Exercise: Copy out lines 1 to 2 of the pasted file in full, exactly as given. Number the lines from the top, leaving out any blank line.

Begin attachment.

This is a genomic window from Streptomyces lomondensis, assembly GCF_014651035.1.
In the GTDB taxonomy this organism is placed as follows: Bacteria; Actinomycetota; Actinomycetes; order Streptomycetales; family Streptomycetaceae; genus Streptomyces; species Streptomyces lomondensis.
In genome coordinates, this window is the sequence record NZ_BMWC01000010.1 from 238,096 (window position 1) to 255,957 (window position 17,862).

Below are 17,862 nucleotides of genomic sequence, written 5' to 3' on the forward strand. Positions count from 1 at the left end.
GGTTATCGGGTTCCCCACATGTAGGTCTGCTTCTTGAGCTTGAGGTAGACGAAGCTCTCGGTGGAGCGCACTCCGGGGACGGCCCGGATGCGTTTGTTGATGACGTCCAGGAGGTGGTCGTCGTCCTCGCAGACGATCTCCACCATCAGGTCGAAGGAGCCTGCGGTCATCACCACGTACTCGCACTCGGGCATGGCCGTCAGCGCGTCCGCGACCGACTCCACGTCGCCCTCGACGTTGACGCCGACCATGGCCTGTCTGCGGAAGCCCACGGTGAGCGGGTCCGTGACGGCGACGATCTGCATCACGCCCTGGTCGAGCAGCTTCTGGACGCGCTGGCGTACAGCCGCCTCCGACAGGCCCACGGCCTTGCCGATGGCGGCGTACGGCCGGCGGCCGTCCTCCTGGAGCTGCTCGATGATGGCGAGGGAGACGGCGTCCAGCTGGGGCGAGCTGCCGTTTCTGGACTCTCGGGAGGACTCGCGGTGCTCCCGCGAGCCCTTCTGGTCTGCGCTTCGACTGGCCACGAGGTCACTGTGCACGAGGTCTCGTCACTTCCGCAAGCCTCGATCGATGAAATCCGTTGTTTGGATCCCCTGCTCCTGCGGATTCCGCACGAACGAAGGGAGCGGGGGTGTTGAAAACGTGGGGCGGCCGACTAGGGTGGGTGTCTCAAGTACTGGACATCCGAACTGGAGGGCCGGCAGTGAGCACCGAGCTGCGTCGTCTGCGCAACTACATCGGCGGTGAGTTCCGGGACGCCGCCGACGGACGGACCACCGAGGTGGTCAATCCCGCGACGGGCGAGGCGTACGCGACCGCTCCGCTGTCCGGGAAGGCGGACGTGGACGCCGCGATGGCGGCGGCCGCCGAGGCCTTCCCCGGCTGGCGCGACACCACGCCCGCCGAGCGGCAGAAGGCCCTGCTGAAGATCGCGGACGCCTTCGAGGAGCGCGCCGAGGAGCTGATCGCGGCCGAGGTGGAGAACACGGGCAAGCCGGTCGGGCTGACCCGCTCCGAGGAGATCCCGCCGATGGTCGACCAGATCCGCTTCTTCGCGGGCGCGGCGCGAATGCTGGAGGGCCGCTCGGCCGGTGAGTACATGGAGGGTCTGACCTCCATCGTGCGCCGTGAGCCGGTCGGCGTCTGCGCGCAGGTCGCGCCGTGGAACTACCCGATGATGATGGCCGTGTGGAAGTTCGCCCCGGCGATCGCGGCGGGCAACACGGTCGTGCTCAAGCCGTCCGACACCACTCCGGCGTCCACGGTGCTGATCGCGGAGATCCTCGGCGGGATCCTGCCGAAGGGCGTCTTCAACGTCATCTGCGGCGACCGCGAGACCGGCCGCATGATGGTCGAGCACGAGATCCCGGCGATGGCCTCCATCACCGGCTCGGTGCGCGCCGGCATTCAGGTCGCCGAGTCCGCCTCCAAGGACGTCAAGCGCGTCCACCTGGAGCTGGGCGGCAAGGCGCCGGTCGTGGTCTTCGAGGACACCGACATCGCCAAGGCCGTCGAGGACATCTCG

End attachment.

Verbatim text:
This is a genomic window from Streptomyces lomondensis, assembly GCF_014651035.1.
In the GTDB taxonomy this organism is placed as follows: Bacteria; Actinomycetota; Actinomycetes; order Streptomycetales; family Streptomycetaceae; genus Streptomyces; species Streptomyces lomondensis.